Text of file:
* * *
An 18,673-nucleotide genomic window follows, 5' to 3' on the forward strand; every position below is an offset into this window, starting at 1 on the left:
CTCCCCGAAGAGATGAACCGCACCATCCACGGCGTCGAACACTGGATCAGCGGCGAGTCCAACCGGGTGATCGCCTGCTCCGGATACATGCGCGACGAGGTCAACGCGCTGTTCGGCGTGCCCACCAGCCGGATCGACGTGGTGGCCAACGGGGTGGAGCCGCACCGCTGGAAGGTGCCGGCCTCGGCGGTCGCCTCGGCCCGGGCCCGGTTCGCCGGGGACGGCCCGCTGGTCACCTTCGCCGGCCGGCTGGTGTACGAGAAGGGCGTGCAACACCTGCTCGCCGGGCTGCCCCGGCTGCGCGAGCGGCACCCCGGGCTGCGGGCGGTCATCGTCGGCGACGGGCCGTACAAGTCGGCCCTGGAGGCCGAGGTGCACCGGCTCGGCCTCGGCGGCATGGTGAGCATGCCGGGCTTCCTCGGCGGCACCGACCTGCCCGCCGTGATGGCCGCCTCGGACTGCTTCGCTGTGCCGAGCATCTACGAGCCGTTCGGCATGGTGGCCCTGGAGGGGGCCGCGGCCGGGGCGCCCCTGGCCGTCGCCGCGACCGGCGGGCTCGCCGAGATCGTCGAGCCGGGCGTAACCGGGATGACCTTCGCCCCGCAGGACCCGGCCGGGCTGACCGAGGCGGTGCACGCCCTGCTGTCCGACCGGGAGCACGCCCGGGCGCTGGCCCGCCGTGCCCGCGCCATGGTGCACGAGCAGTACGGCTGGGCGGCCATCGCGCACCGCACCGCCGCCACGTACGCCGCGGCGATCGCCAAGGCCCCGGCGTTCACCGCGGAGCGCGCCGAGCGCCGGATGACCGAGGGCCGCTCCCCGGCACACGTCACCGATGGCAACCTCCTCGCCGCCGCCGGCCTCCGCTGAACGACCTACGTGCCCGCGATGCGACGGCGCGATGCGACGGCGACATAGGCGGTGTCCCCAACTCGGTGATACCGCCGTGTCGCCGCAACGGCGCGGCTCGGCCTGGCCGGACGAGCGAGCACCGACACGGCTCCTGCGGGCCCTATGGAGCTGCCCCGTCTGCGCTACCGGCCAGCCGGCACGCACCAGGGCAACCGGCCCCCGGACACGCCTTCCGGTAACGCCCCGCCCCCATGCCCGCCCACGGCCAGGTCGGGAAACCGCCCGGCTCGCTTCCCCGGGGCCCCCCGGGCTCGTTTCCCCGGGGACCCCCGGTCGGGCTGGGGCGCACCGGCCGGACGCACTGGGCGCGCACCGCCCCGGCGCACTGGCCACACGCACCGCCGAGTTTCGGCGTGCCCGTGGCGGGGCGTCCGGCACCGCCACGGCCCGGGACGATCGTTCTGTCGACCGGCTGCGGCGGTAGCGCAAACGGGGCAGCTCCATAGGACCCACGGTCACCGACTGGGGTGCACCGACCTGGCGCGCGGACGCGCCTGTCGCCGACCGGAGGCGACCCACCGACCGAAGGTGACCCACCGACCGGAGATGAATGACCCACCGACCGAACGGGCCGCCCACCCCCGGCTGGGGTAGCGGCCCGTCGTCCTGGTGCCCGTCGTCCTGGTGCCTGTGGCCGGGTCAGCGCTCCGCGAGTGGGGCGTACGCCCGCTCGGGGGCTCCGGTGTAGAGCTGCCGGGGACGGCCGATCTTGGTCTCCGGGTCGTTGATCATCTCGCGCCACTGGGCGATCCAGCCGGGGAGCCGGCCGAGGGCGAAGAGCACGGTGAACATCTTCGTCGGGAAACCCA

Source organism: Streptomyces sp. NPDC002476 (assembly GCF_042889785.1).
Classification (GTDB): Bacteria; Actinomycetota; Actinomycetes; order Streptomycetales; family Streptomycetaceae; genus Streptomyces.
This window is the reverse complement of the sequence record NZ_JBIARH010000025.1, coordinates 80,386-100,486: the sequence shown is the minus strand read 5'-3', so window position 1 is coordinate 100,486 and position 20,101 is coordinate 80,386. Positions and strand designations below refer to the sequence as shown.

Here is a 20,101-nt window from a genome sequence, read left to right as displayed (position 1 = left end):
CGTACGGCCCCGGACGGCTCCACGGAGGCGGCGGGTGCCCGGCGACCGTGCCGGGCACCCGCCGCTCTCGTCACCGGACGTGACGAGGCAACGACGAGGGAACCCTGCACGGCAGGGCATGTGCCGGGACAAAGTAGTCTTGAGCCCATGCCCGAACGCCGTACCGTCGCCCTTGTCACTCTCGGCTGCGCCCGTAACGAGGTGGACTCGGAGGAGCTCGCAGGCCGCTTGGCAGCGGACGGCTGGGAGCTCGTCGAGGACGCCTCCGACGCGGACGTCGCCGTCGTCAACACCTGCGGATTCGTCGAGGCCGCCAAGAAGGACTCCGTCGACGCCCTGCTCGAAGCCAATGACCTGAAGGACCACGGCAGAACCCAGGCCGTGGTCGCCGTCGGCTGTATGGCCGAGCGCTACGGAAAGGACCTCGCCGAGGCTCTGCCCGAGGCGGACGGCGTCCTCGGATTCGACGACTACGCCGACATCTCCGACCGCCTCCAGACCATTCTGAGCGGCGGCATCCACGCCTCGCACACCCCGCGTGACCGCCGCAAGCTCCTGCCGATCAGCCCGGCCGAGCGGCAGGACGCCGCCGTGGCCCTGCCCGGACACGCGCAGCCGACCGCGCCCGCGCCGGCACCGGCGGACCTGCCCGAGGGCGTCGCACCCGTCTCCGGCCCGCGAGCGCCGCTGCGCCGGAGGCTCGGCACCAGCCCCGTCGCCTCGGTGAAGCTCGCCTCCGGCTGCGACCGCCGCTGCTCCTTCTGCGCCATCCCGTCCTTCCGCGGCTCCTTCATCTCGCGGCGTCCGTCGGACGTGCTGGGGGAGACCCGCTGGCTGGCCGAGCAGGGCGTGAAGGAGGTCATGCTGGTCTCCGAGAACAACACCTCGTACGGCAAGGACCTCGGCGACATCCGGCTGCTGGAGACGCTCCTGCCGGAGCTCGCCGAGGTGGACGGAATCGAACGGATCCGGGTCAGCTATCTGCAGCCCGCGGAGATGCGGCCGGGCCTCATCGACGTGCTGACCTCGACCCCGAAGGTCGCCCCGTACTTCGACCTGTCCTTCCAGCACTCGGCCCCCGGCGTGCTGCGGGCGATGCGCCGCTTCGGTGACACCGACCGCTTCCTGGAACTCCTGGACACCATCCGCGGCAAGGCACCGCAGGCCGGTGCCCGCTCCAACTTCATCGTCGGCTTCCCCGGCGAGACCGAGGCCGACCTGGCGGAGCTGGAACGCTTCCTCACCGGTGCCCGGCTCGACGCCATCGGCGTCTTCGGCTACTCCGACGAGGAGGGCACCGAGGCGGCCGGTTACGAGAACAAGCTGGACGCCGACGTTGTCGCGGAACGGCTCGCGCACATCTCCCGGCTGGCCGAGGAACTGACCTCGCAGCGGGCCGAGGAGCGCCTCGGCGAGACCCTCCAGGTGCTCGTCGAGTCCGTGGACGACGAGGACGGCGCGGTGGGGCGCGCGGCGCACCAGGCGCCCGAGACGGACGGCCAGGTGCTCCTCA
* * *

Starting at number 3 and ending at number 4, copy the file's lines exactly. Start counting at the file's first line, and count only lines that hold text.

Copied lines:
Source organism: Streptomyces sp. NPDC002476 (assembly GCF_042889785.1).
Classification (GTDB): Bacteria; Actinomycetota; Actinomycetes; order Streptomycetales; family Streptomycetaceae; genus Streptomyces.